CULTIVATING EQUITY: A REAL LIFE "QUEEN SUGAR" STORY OF A LOUSIANA AFRICAN AMERICAN SUGARCANE FARM FAMILY
After reaching the initial goal of $50,000.00, Provost Farm is thankful to begin planning and developing our small farm, but the Good Fight continues! Help us reach our second goal of crossing the $80,000.00
The farm was recently selected to participate in the Impact Accelerator Program
by the Propeller organization of New Orleans, plus June and Angela Provost were featured in the New York Times, The 1619 Project
Here’s a bit of background info:
Black sugarcane farmers were once large economic forces in south Louisiana--they are land owners, entrepreneurs, and hard workers.
Similar to what is portrayed on OWN's "Queen Sugar" television series, African American cane farmers have become nearly extinct.
The Provost family — some of the very last black sugarcane farmers in the United States — has experienced many of these same problems as illustrated on TV. They have raised sugarcane for over four generations, yet their once-vast farm has fallen victim to discriminatory loan servicing by unscrupulous lenders and unfair treatment by sugar mill executives.
"You couldn't ignore the long, dark, tortured history of Southern race relations, or pretend everything would be fixed overnight...But you could be brave." -- Queen Sugar by Natalie Baszile
Facing a multitude of obstacles such as property loss, retaliation and harassment, black farmers are being systematically driven from their farms and homesteads. Statistically, African Americans own less than 1% of US land which can be corelated to food apartheid, robbing of voters rights, and a failing criminal justice system.
Shortly after the foreclosure of their personal residence, Wenceslaus (June) and Angela Provost moved in with his elderly mother. On December 12, 2018, just before the Christmas holidays, the Mr. Provost's mom was served a NOTICE OF SEIZURE AND SALE by the Iberia Parish Sherriff’s department, this time for June's childhood home. Although the sale has been temporarily canceled, if seized, the family will effectively be homeless. The Provosts are currently fighting multiple lawsuits in order to dismantle the discriminatory and fraudulent patterns and practices committed against black sugarcane farmers, and need immediate assistance to save their ancestral home tied to an original farm debt guaranteed by the USDA and suspiciously converted by the lender to private commercial loan.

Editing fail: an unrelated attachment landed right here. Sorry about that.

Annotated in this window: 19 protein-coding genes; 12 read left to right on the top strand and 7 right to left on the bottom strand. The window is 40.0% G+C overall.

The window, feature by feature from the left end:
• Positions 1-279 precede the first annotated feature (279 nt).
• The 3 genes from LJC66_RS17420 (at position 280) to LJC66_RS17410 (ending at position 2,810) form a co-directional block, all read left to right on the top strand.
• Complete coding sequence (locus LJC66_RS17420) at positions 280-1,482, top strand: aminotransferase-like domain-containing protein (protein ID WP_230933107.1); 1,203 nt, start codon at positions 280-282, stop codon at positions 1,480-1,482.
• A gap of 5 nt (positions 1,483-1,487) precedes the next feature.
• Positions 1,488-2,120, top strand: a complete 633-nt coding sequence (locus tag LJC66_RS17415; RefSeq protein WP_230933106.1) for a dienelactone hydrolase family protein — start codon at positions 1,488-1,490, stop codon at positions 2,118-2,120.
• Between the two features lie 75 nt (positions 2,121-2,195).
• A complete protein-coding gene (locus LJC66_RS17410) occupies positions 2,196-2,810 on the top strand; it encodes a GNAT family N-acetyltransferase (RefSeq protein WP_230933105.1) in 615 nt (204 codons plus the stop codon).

Please follow their journey:https://www.provostfarmllc.com/https://www.youtube.com/watch?v=q-VWIZIL4ag&t=46s https://www.theguardian.com/world/2018/oct/30/america-black-farmers-louisiana-sugarcane https://www.facebook.com/cultivateequityhttps://www.pacermonitor.com/public/case/25712246/Provost_v_First_GuarantyTHE PROVOST STORY
In 2007, Wenceslaus Provost Jr., the youngest of three brothers, began the purchase of his father’s 4300 acre farm, shortly before his father passed away. Like the novel Queen Sugar's Charley, his wife, Angela, was an urban art teacher to pre-k children, but began her own sugarcane farm after marrying into the Provost family. Their farms consisted of over 4300 sharecropped land, including almost 200 acres owned by the Provosts. Their connection to the land is
By 2014, Wenceslaus’s farm dwindled down to 1200 acres, including 18 acres he presently owns, which is currently under threat of foreclosure. Today, combined the farms have dwindled to less than 50 acres, with no resources to operate or cultivate the land.
While bankers and USDA loan officers have asserted this loss has been due to “poor farming practices,” this is simply an excuse used to disguise the systemic practices of mistreatment and fraud for the purpose of forcing African American sugarcane farmers from their land.
The Provosts have discovered numerous fraudulent acts committed by institutions, which resulted in loss of farmland, including misappropriated funds, forgery to loan documents, and a stark disparity in resources and terms provided to black growers as compared to resources provided to white growers.
In uncovering these fraudulent acts, Wenceslaus and Angela have experienced a barrage of incidents of retaliation, including verbal and physical harassment, slander, the placement of dead animals in tractors, and vandalized machinery.HOW YOU CAN HELP Please Donate!
The Provosts are working to resolve these issues through litigation and activism, but need your help! The family believes these institutions should not be allowed to break laws, waste tax payer funds, and harm the livelihood of those who work to uphold an agricultural and ancestral legacy. USE OF FUNDS
- Securing Homestead
- Farm Supplies and Machinery
- Mechanization and Conservation Farm
- Utility and Living Expenses
- Legal and Business ExpensesSINCERE GRATITUTDE TO ALL CONTRIBUTERS!!
Also, support the organizations that have generously offered the Provost family encouragement and resources:
-Rural Coalition - https://www.ruralco.org/
-Farms 30000 - https://www.30000acres.org/
-National Family Farm Coalition - nffc.net/
-National Black Growers Council - https://nationalblackgrowerscouncil.com/
-Female Farmer Project - http://www.femalefarmerproject.org/
-Farm Aid - https://www.farmaid.org
-Federation of Southern Cooperatives - http://www.federationsoutherncoop.com/
“Not everything that is faced can be changed, but nothing can be changed until it is faced.” --James Baldwin